The famed French industrial architect and designer Phillipe Starck might not be the first name that comes to mind when choosing to redesign one of Switzerland’s rarefied five-star hotels. Starck seemed a somewhat unlikely choice to deconstruct and reimagine the hotel Eden au Lac in Zurich, better known for whimsy and bold statements than the often conservative tastes found in this city of bankers.
When I stayed there 15 years ago, the French Empire-style property was notable for its superb location across the street from Lake Zurich and one of Europe’s liveliest and greenest waterfront parks.
That location is still enthralling. It’s just a few minutes’ stroll to the Opera House and the stunning Pavilion Le Corbusier, the master architect’s last building, which was renovated and reopened in 2019. It’s also less than 10 minutes to the Bahnhofstrasse, the city’s stately shopping street.
But during that first stay, the hotel also had the tired look of a hotel from a Le Carre spy novel, suitable for world-weary spies, perhaps, but not for those on holiday.
Cut to 2022 and Starck’s radical reimaging of this grand dame as “an imaginary yacht club” that would not look out of place in St. Tropez. The hotel had a quiet reopening during the pandemic but now is fully open. Now called La Réserve Eden au Lac Zurich, it’s part of Michel Reybier Hospitality, which took over the hotel in 2015 and also oversees the Victoria Jungfrau in Interlaken, the Mont Cervin Palace in Zermatt and the Bellevue Palace in Bern. The transformation is dramatic and quite beautiful, the property buzzing without seeming overly busy.
Zurich is already home to some legendary five-star properties, the Baur au Lac, Storchen and the Dolder Grand. The Eden au Lac is far more intimate – there are just 40 rooms – and the size makes it feel more like a palatial villa. The staff meets and greets you and continues to do so – discretely – during your stay. It’s a very personal and welcome touch.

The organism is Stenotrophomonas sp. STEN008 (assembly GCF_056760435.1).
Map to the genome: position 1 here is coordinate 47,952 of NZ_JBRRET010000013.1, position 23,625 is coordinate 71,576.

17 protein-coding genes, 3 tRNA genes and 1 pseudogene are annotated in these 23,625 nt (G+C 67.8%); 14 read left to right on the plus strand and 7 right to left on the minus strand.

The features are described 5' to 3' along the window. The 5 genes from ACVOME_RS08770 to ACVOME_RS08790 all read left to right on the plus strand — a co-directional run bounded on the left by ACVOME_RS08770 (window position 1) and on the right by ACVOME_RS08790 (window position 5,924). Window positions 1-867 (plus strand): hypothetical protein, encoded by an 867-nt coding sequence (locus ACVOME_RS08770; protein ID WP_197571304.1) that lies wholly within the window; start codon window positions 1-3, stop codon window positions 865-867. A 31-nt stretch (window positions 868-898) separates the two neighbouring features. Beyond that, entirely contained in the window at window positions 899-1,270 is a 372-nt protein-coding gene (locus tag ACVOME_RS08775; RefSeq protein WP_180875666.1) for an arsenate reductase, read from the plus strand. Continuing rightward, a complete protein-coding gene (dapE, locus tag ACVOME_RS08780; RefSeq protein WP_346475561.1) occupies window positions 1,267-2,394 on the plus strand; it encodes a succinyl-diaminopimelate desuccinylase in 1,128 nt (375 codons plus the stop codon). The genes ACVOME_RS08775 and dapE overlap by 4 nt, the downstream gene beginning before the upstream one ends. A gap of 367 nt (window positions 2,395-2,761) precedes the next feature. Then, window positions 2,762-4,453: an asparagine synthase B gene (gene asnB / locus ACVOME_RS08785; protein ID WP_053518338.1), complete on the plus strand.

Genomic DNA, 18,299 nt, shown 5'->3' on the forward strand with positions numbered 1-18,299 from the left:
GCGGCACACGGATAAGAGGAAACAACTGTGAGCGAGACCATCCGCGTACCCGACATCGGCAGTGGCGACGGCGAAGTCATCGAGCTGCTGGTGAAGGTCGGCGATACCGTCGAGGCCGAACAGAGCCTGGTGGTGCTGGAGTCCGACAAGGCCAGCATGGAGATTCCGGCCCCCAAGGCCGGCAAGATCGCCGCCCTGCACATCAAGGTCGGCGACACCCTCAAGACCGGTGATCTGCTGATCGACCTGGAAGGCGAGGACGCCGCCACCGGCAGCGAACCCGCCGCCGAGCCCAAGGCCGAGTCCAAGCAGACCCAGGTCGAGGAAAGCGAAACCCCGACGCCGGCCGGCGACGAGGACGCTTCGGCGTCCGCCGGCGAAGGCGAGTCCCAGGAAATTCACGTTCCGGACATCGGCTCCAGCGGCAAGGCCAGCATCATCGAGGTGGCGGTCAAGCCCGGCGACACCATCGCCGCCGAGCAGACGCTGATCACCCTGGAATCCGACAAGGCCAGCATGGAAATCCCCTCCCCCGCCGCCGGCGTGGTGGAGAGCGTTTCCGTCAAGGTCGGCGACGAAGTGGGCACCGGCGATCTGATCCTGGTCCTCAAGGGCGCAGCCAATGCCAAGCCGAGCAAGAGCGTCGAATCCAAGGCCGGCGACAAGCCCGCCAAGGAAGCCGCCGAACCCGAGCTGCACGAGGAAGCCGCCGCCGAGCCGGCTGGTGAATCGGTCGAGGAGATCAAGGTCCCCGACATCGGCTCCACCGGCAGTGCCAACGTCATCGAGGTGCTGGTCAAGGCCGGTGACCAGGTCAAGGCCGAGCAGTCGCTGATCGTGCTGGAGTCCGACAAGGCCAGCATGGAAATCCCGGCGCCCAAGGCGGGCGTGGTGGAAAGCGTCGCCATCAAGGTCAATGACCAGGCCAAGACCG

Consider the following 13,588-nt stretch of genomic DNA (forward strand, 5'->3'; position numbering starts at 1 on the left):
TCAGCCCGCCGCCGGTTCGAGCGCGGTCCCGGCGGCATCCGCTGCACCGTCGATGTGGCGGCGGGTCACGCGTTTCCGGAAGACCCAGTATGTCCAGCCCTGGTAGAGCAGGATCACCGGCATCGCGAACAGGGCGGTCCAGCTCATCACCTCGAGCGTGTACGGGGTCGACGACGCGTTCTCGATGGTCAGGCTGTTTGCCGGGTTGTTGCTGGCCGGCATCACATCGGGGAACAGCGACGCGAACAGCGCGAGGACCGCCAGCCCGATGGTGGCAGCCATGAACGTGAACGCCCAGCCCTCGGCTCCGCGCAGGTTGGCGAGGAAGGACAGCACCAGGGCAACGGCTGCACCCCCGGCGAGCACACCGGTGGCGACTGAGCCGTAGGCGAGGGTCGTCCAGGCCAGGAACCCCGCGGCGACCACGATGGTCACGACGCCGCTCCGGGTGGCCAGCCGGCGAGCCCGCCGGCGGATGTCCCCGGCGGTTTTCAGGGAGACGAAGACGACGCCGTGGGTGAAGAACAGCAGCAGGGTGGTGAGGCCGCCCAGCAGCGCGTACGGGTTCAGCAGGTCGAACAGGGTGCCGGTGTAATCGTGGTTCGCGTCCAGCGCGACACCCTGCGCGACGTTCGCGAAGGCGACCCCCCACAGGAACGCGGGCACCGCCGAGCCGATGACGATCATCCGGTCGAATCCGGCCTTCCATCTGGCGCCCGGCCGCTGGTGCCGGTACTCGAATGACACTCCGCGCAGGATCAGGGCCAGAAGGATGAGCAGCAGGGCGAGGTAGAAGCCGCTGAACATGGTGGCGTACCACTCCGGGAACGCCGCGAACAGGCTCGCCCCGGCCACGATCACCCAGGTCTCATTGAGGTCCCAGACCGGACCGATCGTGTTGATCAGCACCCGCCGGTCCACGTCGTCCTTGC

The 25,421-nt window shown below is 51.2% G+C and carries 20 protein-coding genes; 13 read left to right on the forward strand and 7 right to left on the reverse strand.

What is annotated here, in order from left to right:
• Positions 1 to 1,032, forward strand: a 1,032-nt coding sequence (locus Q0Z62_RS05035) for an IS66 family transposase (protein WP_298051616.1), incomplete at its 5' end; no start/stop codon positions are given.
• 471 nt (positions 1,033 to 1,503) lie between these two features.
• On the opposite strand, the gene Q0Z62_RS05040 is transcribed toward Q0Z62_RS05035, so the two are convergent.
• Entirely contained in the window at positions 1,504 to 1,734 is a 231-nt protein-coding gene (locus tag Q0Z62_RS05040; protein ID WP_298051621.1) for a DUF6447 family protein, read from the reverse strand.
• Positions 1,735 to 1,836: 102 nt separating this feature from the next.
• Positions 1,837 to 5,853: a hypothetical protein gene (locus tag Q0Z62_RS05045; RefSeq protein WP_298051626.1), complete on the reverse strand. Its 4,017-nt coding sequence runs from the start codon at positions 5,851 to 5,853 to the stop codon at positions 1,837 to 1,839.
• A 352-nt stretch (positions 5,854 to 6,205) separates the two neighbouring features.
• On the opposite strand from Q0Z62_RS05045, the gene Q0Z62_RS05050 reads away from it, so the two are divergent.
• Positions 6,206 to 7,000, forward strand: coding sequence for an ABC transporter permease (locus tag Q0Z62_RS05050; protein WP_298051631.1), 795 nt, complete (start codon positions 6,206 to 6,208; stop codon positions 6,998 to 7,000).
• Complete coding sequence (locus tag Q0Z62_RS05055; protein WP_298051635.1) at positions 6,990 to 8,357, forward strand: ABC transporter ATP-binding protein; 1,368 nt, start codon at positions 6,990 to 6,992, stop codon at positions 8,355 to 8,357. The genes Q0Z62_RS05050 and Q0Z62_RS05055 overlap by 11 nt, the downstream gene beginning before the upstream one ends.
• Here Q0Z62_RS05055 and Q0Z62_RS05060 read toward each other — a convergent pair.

It is also in one of my favorite Zurich neighborhoods. Directly across the street from the hotel is the Art Nouveau-era Bad Utoquai, a turn of the last century bathing pavilion on Lake Zurich. That same thoughtful hotel staff offers complimentary entrance passes, locks and swim bags with flip flops and towels in the event you would like to swim in the lake, as I do every time I’m in the city.
The transformation of the century-old building in Switzerland’s largest city was clearly a challenge for Starck, who said, “La Réserve Eden au Lac Zurich is like dancing rock and roll with the Queen of England. Everything is traditional yet resolutely unconventional. It’s a timeless cocktail composed of classicism, modernity, intelligence and creativity.”
That translates to wonderfully appointed guestrooms, the best of which overlook Lake Zurich and the hills beyond. Wooden floors are a counterpoint to expansive, light-filled views. The rooms have leather accents and soft furnishings, as well as the use of metal in places where you’d expect to find wood, which I think is a Starck hallmark. Bathrooms feature rain showers and stand-alone tubs, not huge but certainly luxurious.
The lobby has a DJ – you read that right – who plays tunes from cocktail time through the early evening. Continue to the glass elevator, which rises slowly and allows views of other floors as you ascend to the top. Here is the rooftop bar, with its panorama of the city. The La Muña restaurant has both outside tree-lined dining overlooking Zurich and inside dining. The cozy interior is a sloped-ceiling space filled with nautical memorabilia, including wooden boats hanging from the ceiling. The menu from Chef Domenico Zizzi is Japanese- Peruvian. You can expect sushi, sashimi and ceviches in this cozy space, along with entrees like Black Cod marinated in miso and served with sweet potato, radish and plantains.
Italian chef Marco Ortolani has created an inventive and daring menu at the welcoming Eden Kitchen & Bar on the ground floor, with windows looking out onto the lake. Behind a green tile counter, the busy open kitchen turns out amuse bouches such as chocolate and foie gras cones, Vermouth-filled black olives and a bao bun truffle. Move on to starters like beef tartare covered in a lawn of chives and topped with a dollop of mustard that looked like a fried egg. Or a pasta dish where squid is the substitute for pasta, with pecorino, pork cheeks and egg. There was also the remarkable Acquarello Risotto, with lime, green beans ceviche and the small shrimp known as cicale di mare followed by grilled beef from Simmental cattle that was butter-tender.
The wine list, which has some well-chosen Swiss wines, also has a bevy of French offerings, including wines from Reybier’s own vineyards. These include wines from his famed vineyards in Cos d’Estournel. Ortolani has already has 15/20 Gault Millau points and, one suspects, must be on a short list for recognition from Michelin.
The return of the Eden au Lac is something to celebrate. It’s a highly sophisticated hotel aimed at a knowing international crowd and the perfect lair for a couple of nights before you embark on your explorations of Switzerland.